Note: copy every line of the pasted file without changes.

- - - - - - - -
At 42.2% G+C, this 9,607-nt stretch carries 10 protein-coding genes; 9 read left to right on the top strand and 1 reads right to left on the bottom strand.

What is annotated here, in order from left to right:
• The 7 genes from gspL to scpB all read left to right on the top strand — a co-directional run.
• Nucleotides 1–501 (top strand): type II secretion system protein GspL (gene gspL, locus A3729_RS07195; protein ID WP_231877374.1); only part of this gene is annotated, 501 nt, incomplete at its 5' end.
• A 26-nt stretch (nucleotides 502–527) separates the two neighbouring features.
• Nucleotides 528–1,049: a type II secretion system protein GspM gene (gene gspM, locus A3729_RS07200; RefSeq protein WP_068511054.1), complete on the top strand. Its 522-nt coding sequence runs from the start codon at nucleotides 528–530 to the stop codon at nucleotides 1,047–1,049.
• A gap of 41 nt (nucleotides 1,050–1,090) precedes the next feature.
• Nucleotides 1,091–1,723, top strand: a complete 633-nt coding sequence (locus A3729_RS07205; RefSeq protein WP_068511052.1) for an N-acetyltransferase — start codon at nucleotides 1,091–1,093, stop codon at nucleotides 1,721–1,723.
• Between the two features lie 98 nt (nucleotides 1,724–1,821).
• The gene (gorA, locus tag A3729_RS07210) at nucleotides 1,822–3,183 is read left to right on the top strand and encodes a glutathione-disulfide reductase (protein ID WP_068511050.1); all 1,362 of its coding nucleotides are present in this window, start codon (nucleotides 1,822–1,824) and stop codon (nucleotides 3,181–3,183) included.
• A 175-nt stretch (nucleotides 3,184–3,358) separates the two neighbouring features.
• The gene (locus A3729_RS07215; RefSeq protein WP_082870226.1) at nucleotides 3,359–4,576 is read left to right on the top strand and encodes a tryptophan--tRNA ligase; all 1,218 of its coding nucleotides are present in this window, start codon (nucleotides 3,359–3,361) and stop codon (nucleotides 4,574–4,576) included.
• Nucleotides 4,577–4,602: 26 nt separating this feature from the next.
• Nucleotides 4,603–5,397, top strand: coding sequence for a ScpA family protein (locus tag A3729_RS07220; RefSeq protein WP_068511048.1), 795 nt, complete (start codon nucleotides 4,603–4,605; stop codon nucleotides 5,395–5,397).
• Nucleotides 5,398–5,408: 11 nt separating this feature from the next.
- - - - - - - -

At 42.2% G+C, this 9,607-nt stretch carries 10 protein-coding genes; 9 read left to right on the top strand and 1 reads right to left on the bottom strand.

What is annotated here, in order from left to right:
• The 7 genes from gspL to scpB all read left to right on the top strand — a co-directional run.
• Nucleotides 1–501 (top strand): type II secretion system protein GspL (gene gspL, locus A3729_RS07195; protein ID WP_231877374.1); only part of this gene is annotated, 501 nt, incomplete at its 5' end.
• A 26-nt stretch (nucleotides 502–527) separates the two neighbouring features.
• Nucleotides 528–1,049: a type II secretion system protein GspM gene (gene gspM, locus A3729_RS07200; RefSeq protein WP_068511054.1), complete on the top strand. Its 522-nt coding sequence runs from the start codon at nucleotides 528–530 to the stop codon at nucleotides 1,047–1,049.
• A gap of 41 nt (nucleotides 1,050–1,090) precedes the next feature.
• Nucleotides 1,091–1,723, top strand: a complete 633-nt coding sequence (locus A3729_RS07205; RefSeq protein WP_068511052.1) for an N-acetyltransferase — start codon at nucleotides 1,091–1,093, stop codon at nucleotides 1,721–1,723.
• Between the two features lie 98 nt (nucleotides 1,724–1,821).
• The gene (gorA, locus tag A3729_RS07210) at nucleotides 1,822–3,183 is read left to right on the top strand and encodes a glutathione-disulfide reductase (protein ID WP_068511050.1); all 1,362 of its coding nucleotides are present in this window, start codon (nucleotides 1,822–1,824) and stop codon (nucleotides 3,181–3,183) included.
• A 175-nt stretch (nucleotides 3,184–3,358) separates the two neighbouring features.
• The gene (locus A3729_RS07215; RefSeq protein WP_082870226.1) at nucleotides 3,359–4,576 is read left to right on the top strand and encodes a tryptophan--tRNA ligase; all 1,218 of its coding nucleotides are present in this window, start codon (nucleotides 3,359–3,361) and stop codon (nucleotides 4,574–4,576) included.
• Nucleotides 4,577–4,602: 26 nt separating this feature from the next.
• Nucleotides 4,603–5,397, top strand: coding sequence for a ScpA family protein (locus tag A3729_RS07220; RefSeq protein WP_068511048.1), 795 nt, complete (start codon nucleotides 4,603–4,605; stop codon nucleotides 5,395–5,397).
• Nucleotides 5,398–5,408: 11 nt separating this feature from the next.